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Old 02-25-2013, 07:54 AM  
AndyGump
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HI Neal, you are polite, on this topic I guess we will just have to agree to disagree I guess.

It sounds like you are describing a purlin rather than a collar tie but of course those run perpendicular to the rafters.


Andy.



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Old 02-25-2013, 08:55 AM  
nealtw
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Purlins are supported with bairing points to the ground. Low pitch roofs have nee walls down to bairing walls.
I found this for you.
http://www.managemylife.com/mmh/questions/112690-collar-ties



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Old 02-26-2013, 10:13 AM  
AndyGump
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I have to say, who ever the self-described "Expert" is in the link you provided has a lot of things really mixed up.

A collar tie runs from a rafter on one side of the ridge board to the opposing rafter on the other side. Are usually connected with 16d nails, are required to be minimum 2x4 lumber now but for a long time 1 x material was O.K. to use. They are usually about 1/3 the way down from the ridge board too.
Now rafter ties are used to keep the walls from spreading and ties the bottoms of the rafters, normally your ceiling joists perform this function in most homes but some homes have ceiling joists that are perpendicular to the roof rafters, hence the use of rafter ties in these situations.

Purlins run perpendicular to the rafters, usually at about the mid point of the rafters, are a minimum of the depth of the rafters and are supported by 2x4 or greater bracing on 48" centers to a bearing wall that will carry the load of part of the roof to the foundation.

Andy.

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Old 02-26-2013, 10:53 AM  
nealtw
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A collar tie runs from a rafter on one side of the ridge board to the opposing rafter on the other side. Are usually connected with 16d nails, are required to be minimum 2x4 lumber now but for a long time 1 x material was O.K. to use. They are usually about 1/3 the way down from the ridge board too.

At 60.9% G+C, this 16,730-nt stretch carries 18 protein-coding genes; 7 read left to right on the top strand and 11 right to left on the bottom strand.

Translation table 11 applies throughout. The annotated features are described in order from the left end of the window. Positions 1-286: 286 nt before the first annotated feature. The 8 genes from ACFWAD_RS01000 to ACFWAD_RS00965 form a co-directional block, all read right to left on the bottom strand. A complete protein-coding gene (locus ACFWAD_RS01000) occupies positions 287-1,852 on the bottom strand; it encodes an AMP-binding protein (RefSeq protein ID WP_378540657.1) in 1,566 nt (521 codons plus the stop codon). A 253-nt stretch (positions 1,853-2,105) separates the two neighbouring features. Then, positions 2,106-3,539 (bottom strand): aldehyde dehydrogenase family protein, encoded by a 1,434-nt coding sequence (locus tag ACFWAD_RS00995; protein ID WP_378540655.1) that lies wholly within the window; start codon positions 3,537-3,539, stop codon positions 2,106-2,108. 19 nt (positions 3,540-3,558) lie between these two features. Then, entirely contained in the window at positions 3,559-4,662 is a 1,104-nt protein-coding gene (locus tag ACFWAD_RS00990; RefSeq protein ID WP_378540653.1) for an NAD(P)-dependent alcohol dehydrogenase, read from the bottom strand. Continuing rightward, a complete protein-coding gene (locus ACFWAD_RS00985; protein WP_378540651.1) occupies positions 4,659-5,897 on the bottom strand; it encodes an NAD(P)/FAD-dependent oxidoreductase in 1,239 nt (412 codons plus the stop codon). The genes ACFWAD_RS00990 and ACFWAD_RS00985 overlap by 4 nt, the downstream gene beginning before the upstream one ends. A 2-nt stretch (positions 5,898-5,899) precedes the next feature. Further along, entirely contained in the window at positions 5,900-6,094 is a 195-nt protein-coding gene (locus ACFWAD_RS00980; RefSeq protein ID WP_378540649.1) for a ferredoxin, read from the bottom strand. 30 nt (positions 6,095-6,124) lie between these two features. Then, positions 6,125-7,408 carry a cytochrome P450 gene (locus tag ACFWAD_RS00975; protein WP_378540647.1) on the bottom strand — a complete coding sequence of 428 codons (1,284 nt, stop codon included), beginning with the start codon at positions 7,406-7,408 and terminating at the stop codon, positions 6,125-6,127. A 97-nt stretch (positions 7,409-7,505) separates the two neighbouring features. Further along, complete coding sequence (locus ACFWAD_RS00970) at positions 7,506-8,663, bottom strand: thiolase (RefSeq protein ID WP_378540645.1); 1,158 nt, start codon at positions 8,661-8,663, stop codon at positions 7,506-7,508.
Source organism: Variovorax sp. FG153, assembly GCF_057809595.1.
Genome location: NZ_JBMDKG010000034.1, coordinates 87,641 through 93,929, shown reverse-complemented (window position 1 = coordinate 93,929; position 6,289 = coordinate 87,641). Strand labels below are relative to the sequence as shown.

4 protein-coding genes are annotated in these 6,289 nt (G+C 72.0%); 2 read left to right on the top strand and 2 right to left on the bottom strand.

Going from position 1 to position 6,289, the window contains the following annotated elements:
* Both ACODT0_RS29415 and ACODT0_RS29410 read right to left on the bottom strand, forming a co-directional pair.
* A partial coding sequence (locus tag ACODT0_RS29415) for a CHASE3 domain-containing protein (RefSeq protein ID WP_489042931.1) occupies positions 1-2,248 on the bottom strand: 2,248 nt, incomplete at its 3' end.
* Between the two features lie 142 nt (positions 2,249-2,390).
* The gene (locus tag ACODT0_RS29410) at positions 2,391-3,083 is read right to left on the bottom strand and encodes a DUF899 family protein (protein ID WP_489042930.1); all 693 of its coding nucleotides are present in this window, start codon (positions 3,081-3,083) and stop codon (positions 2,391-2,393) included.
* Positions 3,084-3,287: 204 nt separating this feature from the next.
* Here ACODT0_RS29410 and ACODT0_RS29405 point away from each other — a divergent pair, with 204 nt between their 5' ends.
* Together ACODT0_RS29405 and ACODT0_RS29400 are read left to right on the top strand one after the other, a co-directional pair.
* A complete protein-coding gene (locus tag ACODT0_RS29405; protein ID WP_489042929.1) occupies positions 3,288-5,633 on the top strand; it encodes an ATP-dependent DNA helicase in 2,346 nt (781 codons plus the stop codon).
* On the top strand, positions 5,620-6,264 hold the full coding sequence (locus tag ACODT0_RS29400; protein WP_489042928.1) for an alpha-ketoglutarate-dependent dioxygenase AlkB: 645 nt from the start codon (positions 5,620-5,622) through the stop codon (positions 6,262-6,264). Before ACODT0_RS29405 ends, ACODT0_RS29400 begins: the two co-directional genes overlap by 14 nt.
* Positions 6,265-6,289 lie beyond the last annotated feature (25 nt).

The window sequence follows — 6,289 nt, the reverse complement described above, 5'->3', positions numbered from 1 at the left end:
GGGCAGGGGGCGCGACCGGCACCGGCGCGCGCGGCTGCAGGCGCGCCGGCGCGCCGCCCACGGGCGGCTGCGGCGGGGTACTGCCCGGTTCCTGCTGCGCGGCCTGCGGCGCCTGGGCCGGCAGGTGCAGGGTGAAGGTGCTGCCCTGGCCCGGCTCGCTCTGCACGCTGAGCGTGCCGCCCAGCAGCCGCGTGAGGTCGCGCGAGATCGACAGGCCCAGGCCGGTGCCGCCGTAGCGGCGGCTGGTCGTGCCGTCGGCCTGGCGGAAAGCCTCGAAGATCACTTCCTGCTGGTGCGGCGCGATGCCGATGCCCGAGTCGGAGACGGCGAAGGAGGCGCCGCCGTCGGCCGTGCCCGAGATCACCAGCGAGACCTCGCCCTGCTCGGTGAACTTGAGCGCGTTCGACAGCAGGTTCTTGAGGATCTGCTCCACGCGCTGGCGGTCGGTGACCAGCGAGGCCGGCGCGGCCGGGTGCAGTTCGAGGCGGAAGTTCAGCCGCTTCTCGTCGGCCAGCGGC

Your first post indicated this can be removed. If you are suggesting to build a knee wall to barring, an angle wall to barring or a purlin supported to barring wall yes, but just remove it, not a chance. Not without checking loads live and dead and the span of the rafter.
BTW For walls that do not have rafters landing on them. A 1x4 or 2x4 nailed across the ceiling joists from wall to wall hold the wall straight. Commonly called cat walk placed no more than 10 ft apart are found in rafter houses and houses with trusses and homeowners should be aware of their importance when applying a deck to the ceiling joists.
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Old 03-04-2013, 08:33 PM  
BridgeMan
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If a collar tie is to perform as a structural member, it must be rigidly attached to rafters at each end with through-bolts to be most effective. A flimsy 1x of any depth will not do well, as it is prone to bowing and buckling when acting in compression to resist vertical rafter forces.

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Old 03-04-2013, 09:10 PM  
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If the only concern is lift do to wind the tie will only prevent tension and a 1/4 is acceptable, nailed. More than 1/3 from the top.
If the rafter is overspanned, a 2x4 or 2x6 will be called for somewhere between 1/3 and 1/2 from the top to serve as tension and compression, bolts are seldom called for.

The plans for new construction usually read something like trusses supplied by others or (built on site) The city will ask for an engineered design on the roof, nothing more to think about.
The bottom line is if it looks like structure, it likely is and don't remove it until you know what the h!!! you are doing.



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